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The Ersatz Elevator: Part One 

Violet, Klaus and Sunny get new guardians in a fashionable building, where stairs are in -- and the elevator's out. Jacques Snicket trains a recruit.


Bo Welch


Daniel Handler (based on the books by) (as Lemony Snicket), Daniel Handler (teleplay by)




Episode cast overview, first billed only:
Neil Patrick Harris ... Count Olaf
Patrick Warburton ... Lemony Snicket
Malina Weissman ... Violet Baudelaire
Louis Hynes ... Klaus Baudelaire
K. Todd Freeman ... Arthur Poe
Presley Smith ... Sunny Baudelaire
Lucy Punch ... Esmé Squalor
Avi Lake ... Isadora Quagmire
Dylan Kingwell ... Duncan Quagmire
Sara Rue ... Olivia Caliban
Nathan Fillion ... Jacques Snicket
Tony Hale ... Jerome Squalor
Patrick Breen ... Larry Your-Waiter
Usman Ally ... Hook-Handed Man
Matty Cardarople ... Henchperson of Indeterminate Gender


The Baudelaires are taken in by Esme and Jerome Squalor of 667 Dark Avenue. Esme is obsessed with what's "in", and Jerome does not like conflict. Count Olaf once again catches up to them and poses as Esmes consultant, Gunther. The Baudelaires try their absolute hardest to find their friends, The Quagmires, back and save them from Count Olafs clutches. Written by Fran Waite

Plot Summary | Add Synopsis


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Release Date:

30 March 2018 (USA) See more »

Also Known As:

The Ersatz Elevator: Part One See more »

Company Credits

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Technical Specs


Sound Mix:

Dolby Digital



Aspect Ratio:

2.00 : 1
See full technical specs »

Did You Know?


Jerome Squalor is named after author Jerome David Salinger, which is clear, since Esmé is a very clear reference to J. D. Salinger. The initials J. S. are also notable, since they appear throughout the books as clues for finding Jacques Snicket. J. S. standing for Jerome Squalor is a red herring. See more »


When Esmé is giving a tour of the house, she shows "... Spain's largest handkerchief...", which is basically a huge Spanish flag. Although not concrete located in time the style of wardrobe and cars in the series is 50s-sh. In that period, the Spanish flag was different (with a black eagle in the middle) corresponding to the Francisco Franco's dictatorship regime. Whereas, the one depicted in this episode corresponds to the national flag of Spain with its present-day coat of arms (officially established on 19 December 1981 short after the democracy was restored). Although historically inaccurate, it is proof of good taste from the producers not having used a flag with so sinister connotations (at least for Spanish audiences). See more »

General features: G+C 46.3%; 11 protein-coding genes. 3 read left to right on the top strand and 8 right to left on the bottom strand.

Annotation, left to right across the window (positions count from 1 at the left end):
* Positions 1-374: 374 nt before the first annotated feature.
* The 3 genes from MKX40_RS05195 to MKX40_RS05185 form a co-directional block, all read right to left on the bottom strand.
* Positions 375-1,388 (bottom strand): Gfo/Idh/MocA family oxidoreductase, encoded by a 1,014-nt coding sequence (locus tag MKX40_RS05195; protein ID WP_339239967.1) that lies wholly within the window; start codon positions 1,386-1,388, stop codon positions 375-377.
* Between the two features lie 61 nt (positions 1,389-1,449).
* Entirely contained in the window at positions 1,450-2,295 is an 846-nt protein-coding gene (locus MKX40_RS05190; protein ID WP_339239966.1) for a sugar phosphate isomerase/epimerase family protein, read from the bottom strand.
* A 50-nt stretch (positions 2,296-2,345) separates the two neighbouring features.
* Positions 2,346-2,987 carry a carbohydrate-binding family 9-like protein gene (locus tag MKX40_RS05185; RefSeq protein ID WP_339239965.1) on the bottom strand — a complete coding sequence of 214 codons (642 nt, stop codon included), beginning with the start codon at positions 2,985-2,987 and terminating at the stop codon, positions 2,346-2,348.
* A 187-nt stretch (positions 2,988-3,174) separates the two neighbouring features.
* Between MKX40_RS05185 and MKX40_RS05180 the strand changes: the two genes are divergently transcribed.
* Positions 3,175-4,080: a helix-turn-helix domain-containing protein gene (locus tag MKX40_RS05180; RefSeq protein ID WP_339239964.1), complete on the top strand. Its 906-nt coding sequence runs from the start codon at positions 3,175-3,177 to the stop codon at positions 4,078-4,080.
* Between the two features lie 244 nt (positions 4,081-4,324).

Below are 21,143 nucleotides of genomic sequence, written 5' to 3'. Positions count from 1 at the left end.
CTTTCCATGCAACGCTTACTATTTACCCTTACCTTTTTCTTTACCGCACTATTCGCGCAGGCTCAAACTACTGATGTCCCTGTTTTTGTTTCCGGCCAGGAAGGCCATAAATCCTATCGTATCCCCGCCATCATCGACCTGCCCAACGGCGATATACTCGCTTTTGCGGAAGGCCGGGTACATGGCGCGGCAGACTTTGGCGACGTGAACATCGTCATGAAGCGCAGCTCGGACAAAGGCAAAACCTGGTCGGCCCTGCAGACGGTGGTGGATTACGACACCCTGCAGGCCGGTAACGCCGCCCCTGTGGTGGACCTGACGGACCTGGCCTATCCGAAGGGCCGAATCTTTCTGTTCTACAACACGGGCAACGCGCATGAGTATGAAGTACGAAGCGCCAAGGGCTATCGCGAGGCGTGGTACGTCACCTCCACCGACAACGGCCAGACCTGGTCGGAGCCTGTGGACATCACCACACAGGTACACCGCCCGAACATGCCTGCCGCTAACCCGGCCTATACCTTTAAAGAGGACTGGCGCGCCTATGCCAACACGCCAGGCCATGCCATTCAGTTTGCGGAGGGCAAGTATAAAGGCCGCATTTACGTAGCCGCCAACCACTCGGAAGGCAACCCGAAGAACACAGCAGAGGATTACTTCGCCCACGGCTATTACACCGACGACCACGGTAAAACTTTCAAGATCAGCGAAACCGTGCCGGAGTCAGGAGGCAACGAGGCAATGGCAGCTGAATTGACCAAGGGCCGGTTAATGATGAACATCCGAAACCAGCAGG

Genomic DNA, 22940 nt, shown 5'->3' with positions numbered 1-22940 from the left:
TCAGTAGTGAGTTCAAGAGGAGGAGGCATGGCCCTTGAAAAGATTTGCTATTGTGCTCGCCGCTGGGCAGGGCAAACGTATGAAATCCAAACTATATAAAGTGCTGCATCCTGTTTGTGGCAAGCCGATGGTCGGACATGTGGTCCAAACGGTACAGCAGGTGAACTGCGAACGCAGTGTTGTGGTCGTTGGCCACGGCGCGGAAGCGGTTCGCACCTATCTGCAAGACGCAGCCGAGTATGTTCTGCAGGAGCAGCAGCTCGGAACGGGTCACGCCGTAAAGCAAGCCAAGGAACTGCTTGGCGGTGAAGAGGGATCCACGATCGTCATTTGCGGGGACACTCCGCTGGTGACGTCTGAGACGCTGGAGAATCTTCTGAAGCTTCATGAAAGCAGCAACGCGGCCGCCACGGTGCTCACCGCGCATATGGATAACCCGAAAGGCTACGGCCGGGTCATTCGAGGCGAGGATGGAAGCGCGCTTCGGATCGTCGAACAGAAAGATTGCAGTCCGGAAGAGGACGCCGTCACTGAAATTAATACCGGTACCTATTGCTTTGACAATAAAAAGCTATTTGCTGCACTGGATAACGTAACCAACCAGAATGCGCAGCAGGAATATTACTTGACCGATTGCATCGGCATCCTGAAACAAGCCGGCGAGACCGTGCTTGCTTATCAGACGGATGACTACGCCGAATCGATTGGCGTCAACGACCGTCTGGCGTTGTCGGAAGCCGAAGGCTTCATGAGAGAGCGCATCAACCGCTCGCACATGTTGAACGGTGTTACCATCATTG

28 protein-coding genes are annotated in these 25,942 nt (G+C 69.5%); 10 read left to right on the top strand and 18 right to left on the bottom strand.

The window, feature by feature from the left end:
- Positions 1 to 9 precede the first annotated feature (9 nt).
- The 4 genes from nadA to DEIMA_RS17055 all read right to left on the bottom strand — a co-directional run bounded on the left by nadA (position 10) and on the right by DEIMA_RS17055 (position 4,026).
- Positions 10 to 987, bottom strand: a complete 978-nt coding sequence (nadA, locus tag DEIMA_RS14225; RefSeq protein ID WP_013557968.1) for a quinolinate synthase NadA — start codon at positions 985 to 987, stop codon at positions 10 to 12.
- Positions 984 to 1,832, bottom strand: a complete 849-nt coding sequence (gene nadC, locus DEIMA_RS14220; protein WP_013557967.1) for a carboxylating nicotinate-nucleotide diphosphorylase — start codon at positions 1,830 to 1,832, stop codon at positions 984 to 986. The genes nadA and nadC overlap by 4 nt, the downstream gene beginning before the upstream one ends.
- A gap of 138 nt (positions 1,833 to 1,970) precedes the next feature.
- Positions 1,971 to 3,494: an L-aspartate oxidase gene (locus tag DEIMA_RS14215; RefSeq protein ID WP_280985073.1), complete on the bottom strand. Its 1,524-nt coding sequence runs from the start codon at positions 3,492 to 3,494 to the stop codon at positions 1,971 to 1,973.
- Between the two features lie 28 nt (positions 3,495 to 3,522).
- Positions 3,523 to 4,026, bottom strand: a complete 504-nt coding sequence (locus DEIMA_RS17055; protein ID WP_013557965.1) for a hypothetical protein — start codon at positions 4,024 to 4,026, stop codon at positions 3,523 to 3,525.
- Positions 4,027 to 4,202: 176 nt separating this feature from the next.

[first lines]
Lemony Snicket: The episode you are about to watch - assuming your eyes are open and tilted towards me - is one of the few stories which can teach you the difference between the word "nervous" and the word "anxious." The word "nervous" simply means "worried about something." The way you might feel if you were served prune ice cream, because you'd be worried it would taste awful.
Ice Cream Customer: [standing in line] I'm nervous.
Lemony Snicket: The word "anxious," on the other hand, means "troubled by disturbing suspense."The way ...
See more »

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